I quickly figured out that the best place to hide was the area directly behind the reference desk, because the librarians there seldom turned around.  That happened to be the mystery section.

And so it happened that among the first adult books I read were The Mother Hunt and Gambit. Of course over the years I read all of the Rex Stout corpus.  And reread it.

The results was that I became a lifelong mystery reader and a mystery writer as well.  Which brings us to tonight.  So I would like to start by thanking Rex Stout, without whom, as they say.

And I  want to thank the library staff in Plainfield, New Jersey.  I don't hold a grudge, you see.  I even became a librarian myself.

I want to thank the Wolfe Pack, and especially the awards committee, which has shown such excellent taste.

And my favorite editor, Linda Landrigan of Alfred Hitchcock's Mystery Magazine. Linda, I believe three of my stories are waiting in your slushpile.

Also, the librarians and staff of Western Washington University, where I did my research.  "The Red Envelope" is set in Greenwich Village in 1958, so there was a lot to check up on.

I need to thank my first readers, last year's winner James Lincoln Warren, and R.T. Lawton.  Who knows?   Maybe he will be next year's winner.  Couldn't have done it without you guys.

Finally there's my wife, Terri Weiner, who puts up with my work even though she really prefers science fiction.  Thanks, honey.

And to all the rest of you, please keep reading mysteries.

09 June 2012

It's a Long Story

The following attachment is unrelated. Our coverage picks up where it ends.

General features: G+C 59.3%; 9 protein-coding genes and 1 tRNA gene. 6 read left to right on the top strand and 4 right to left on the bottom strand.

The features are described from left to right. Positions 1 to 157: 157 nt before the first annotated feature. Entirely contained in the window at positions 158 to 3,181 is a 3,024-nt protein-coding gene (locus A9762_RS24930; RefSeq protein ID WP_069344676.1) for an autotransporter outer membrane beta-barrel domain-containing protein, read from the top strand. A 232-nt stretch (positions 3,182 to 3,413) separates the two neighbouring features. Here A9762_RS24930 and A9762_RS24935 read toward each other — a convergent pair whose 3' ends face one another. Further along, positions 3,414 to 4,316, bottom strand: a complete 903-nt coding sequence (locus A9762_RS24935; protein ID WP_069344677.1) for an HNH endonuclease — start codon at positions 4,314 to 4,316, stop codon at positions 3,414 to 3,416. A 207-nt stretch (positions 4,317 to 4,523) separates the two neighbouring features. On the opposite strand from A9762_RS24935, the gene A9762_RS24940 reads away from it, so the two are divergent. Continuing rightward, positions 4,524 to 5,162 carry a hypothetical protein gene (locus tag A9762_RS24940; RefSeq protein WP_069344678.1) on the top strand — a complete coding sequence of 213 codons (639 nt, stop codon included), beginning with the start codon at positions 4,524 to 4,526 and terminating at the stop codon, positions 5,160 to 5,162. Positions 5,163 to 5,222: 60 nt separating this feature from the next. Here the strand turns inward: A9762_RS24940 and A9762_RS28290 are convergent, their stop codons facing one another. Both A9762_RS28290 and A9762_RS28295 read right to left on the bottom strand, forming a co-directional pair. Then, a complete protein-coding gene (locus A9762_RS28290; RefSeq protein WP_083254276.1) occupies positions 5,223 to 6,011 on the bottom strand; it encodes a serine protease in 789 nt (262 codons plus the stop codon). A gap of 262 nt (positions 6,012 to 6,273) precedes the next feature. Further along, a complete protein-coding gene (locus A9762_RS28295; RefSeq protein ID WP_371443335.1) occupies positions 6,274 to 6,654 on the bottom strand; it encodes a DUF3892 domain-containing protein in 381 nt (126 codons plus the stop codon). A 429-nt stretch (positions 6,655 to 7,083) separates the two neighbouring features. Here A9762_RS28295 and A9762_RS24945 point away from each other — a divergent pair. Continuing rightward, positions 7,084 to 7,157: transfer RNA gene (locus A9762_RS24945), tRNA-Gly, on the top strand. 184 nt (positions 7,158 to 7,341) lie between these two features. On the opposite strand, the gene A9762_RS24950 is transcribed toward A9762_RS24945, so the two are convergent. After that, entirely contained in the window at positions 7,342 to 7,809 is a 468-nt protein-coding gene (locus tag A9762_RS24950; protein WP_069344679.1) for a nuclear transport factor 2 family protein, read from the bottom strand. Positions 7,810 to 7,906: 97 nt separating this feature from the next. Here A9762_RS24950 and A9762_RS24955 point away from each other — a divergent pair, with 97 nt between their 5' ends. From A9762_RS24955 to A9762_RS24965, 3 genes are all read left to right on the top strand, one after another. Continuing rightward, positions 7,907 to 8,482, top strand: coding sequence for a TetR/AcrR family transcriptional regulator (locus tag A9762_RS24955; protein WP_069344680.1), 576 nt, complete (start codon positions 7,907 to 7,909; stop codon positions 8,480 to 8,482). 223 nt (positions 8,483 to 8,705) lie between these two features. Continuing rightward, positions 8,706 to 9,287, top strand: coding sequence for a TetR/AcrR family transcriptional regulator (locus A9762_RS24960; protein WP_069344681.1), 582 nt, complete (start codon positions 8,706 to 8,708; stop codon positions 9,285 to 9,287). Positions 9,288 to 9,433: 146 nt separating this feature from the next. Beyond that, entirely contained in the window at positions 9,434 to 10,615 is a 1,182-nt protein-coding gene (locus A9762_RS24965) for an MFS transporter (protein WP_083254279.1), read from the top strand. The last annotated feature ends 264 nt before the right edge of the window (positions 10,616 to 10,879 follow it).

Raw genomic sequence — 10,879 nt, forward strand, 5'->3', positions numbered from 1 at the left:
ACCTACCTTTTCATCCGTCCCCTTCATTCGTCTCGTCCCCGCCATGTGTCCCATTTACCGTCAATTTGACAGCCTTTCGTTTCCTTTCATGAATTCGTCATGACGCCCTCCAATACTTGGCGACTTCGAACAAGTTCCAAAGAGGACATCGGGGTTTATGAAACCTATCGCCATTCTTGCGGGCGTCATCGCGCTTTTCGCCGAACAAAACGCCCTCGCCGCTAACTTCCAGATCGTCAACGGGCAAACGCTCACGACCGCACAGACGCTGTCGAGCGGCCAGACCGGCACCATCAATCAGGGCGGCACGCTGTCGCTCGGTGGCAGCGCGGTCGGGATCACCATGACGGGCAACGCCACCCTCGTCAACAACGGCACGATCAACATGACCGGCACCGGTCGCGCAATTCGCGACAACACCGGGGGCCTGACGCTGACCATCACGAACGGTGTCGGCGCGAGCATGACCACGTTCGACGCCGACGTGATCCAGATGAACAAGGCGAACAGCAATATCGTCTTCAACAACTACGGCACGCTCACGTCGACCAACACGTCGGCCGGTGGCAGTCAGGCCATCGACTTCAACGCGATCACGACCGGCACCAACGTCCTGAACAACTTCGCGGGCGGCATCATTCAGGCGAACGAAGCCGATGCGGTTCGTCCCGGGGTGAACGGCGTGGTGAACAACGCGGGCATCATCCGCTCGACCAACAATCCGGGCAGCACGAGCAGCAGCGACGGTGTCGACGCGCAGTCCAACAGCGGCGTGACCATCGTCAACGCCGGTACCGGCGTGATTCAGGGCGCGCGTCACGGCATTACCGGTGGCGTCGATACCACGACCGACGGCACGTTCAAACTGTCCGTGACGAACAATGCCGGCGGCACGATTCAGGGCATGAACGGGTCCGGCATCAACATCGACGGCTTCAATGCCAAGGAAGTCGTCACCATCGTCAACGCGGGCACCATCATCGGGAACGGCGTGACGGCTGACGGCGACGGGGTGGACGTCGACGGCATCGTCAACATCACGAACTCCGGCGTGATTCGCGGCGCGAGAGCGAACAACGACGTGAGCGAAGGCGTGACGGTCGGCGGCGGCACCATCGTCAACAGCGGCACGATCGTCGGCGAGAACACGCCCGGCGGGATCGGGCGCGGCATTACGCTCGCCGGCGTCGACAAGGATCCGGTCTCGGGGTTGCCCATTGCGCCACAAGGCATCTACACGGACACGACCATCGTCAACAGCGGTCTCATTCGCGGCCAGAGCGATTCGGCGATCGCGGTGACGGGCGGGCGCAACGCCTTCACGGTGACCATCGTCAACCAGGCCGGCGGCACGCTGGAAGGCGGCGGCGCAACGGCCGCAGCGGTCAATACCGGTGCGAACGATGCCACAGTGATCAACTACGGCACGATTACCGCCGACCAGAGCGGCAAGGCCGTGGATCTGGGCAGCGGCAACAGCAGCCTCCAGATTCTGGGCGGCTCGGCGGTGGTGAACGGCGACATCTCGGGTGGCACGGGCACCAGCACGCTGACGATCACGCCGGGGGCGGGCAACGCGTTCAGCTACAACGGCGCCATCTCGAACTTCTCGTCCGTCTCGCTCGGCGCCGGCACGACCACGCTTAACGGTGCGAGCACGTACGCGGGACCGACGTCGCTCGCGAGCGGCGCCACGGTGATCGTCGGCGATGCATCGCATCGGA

by John M. Floyd

I have often heard fiction writers say, "Write whatever you like, but make sure it's either long enough to be a novel or short enough to be a short story."  Meaning, of course, that anything in between is hard to sell.  And what's in between is called a novella.

Hiking into No Man's Land

Marketability is of course not quite as big an issue these days, since the publishing and self-publishing of e-books has allowed novellas to be presented as easily as novels and shorts--but the novella does remain something of an oddity.  For those writers (like me) who continued to publish quite a few stories the traditional way, there just aren't many print markets out there that will consider novella-length manuscripts.  Very few high-circulation magazines accept novella submissions, and not many anthologies either.  The only easy way to publish novellas in print form seems to be via collections by established authors like Stephen King, who group four of five of them together in a book.

This past year, I sat down just after the Christmas holidays, when all our kiddos and grandbabies had left and our house was as quiet at Tut's tomb, and wrote a 16,000-word western mystery.  That's not quite in novella range (some editors consider the starting point to be around 20K) but it's close enough to make that story difficult to sell.  So why did I write it?  And why didn't I at least make it shorter or longer, so it would "fit in"?  Well, if you're a writer, you know the answer to that: some stories just have to be a certain length.  To have added more would have seemed like "padding" and to have taken anything out would have hurt the story.  As it turned out, I'm satisfied with it--but I do realize there's a real possibility that the manuscript might never be read by anyone but me, and that I might one day wind up using it for scratch paper, or to prop up a wobbly table leg.